Relatively high-water levels still prevented our normal spring food plots in our upland areas. However, by late summer several fields had dried enough to allow us to mow the cattails and other weeds that had filled the openings and disk a couple of fields to start preparing for spring 2022. One upland turnip mix was planted but was mostly flooded out by early fall rain events.

Marsh units

Both units were left open to fluctuate with lake level, same as in 2020. With the dropping lake levels, a lot of stress from water pressure was removed from the dikes. We had no dike failures this year (compared to two in 2020) and never had water overtop the dikes. We were able to conduct our normal muskrat hole repairs during the summer on each unit. Each unit started the season approximately 5” shallower than on opening day of waterfowl season 2020. There was noticeably less wild rice production in both marshes than in 2019 and 2020, but overall production was still good, especially in the east marsh. The declining water levels began to limit access into zone 95; by the late split, there was little surface water outside of the Krispin drain itself.

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Land acquisition

No lands were acquired or divested on the St. Clair Flats Wildlife Area this year.

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Area maintenance

All of our normal area maintenance goals including signage, dike maintenance, and water control structure maintenance were met this year. We had one issue with pump 4 that required contractor assistance to pull the pump and repair it early in waterfowl season. Several failing culverts around the area were replaced. No water control gates or valves were replaced this year.

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No equipment purchases noted for 2021.

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Special projects

No special projects noted for 2021.

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Recreational and educational activities

  • Waterfowl hunting
    • 7,437 user trips
  • Deer hunting
    • 336 user trips
  • Small game hunting
    • 0 user trips
  • Trapping
    • 8 permits
  • Educational tours
    • 110

Field trips and spring open houses were still cancelled this year. We were able to host a partner tour in August and our preseason open house in October entirely outside. Summer recreational use was down from the high of 2020, though still higher than in previous years. Large numbers of shore fishermen are always present around the perimeter of the area, but dog walkers, hikers, and kayakers continued to use the area regularly. As water levels have dropped, the boat launches at Snooks Highway and Decker’s Landing were reopened, reducing the amount of use our launches received during the summer.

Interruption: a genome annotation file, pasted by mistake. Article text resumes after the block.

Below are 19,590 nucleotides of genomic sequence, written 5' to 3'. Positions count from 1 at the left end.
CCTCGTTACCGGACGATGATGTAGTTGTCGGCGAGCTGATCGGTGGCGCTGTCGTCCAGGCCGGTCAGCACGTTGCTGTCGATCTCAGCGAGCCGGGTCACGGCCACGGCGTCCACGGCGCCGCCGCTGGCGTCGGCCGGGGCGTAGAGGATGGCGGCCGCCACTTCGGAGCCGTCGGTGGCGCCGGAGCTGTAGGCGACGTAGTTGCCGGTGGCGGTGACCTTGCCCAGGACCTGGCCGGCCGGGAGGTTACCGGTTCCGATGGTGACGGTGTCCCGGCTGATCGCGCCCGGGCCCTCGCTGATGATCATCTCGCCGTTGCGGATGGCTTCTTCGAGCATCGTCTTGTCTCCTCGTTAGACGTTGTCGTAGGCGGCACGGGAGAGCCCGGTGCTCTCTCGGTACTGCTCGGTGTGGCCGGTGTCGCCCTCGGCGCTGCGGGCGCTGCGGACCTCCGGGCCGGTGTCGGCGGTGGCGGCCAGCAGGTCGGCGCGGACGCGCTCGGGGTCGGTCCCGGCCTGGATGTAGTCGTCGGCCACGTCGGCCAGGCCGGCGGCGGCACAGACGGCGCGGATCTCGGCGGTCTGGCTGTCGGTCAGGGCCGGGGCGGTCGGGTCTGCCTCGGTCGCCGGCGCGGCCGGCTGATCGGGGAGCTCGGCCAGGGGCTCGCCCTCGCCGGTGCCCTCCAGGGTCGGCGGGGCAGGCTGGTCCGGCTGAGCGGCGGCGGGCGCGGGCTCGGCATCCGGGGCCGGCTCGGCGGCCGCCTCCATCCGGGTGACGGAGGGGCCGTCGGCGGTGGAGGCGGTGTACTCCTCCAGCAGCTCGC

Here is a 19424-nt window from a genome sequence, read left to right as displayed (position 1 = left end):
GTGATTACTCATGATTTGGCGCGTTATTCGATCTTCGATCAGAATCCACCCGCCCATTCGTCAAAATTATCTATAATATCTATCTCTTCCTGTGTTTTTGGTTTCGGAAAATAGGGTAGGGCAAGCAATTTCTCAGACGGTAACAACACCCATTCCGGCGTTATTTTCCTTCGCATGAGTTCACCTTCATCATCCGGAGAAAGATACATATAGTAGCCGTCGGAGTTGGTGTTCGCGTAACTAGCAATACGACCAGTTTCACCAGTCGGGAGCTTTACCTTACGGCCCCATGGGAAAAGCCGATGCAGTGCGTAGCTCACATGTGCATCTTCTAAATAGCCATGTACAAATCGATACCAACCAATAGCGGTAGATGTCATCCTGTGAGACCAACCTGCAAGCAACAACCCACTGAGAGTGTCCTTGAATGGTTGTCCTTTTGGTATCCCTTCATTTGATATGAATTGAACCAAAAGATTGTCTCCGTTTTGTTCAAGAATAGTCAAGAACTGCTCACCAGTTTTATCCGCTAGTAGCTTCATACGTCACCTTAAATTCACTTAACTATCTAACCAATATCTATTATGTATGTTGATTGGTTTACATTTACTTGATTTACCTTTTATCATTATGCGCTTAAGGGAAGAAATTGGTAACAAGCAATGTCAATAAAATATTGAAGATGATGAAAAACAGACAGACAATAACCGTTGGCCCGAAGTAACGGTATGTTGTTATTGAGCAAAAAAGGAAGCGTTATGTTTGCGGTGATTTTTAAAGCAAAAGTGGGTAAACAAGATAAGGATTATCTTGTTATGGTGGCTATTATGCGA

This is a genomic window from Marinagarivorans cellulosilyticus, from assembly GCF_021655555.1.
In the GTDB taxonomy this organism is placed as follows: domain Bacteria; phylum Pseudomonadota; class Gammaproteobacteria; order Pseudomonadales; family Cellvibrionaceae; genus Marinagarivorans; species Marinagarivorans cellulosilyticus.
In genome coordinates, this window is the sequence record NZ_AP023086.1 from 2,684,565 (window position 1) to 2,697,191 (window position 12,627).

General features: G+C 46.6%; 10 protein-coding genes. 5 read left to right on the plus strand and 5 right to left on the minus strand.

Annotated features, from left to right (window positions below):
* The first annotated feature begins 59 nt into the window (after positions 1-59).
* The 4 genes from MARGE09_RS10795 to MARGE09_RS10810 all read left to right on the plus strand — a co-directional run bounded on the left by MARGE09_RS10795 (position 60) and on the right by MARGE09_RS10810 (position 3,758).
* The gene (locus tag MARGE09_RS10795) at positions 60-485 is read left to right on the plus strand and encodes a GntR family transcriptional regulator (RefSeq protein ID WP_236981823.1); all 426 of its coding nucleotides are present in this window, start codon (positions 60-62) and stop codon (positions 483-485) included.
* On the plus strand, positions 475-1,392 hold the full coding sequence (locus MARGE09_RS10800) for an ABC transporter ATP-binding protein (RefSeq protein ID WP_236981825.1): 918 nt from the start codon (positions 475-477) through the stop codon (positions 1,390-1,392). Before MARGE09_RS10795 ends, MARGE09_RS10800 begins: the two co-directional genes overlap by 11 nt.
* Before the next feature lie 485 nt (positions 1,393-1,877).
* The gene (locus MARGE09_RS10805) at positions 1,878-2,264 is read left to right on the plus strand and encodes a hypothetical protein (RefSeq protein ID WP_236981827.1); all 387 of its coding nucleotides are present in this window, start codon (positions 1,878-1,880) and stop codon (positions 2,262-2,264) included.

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Eight trapping permits were issued in 2021.

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Waterfowl banding and surveys

With our offices able to hire seasonal employees again this summer, goose and duck banding effort were expanded again. We were able to band geese at Harsens Island and a couple of mainland locations using local staff with support from Waterloo, Holly, and Point Mouillee. Additionally, our staff assisted with goose banding efforts at Point Mouillee. The total number of geese was down on Harsens Island this year. What geese were here were in some challenging spots to access, leading to lower numbers banded than we wanted to target.

Duck banding was successful, especially for mallards. Over 100 mallards were banded on Harsens Island for the first time in decades. We had many adult mallards using the area for most of August and were able to target them effectively. Mallard banding continues to be effective at our mainland sites as well. Wood duck banding was down, likely due to warm August temperatures and few migrating wood ducks before we had to pull traps. Years with cooler Augusts have more wood ducks here sooner, especially adult drakes and this year we did not get those temperatures until after we had to start pulling traps due to baiting conflicts with the early goose season. Ducks were banded with air cannons, floating traps, dry confusion traps, and swim in traps this year.

Harsens Island waterfowl banding totals
Year Mallards Wood Ducks Others Total Ducks Geese Total Birds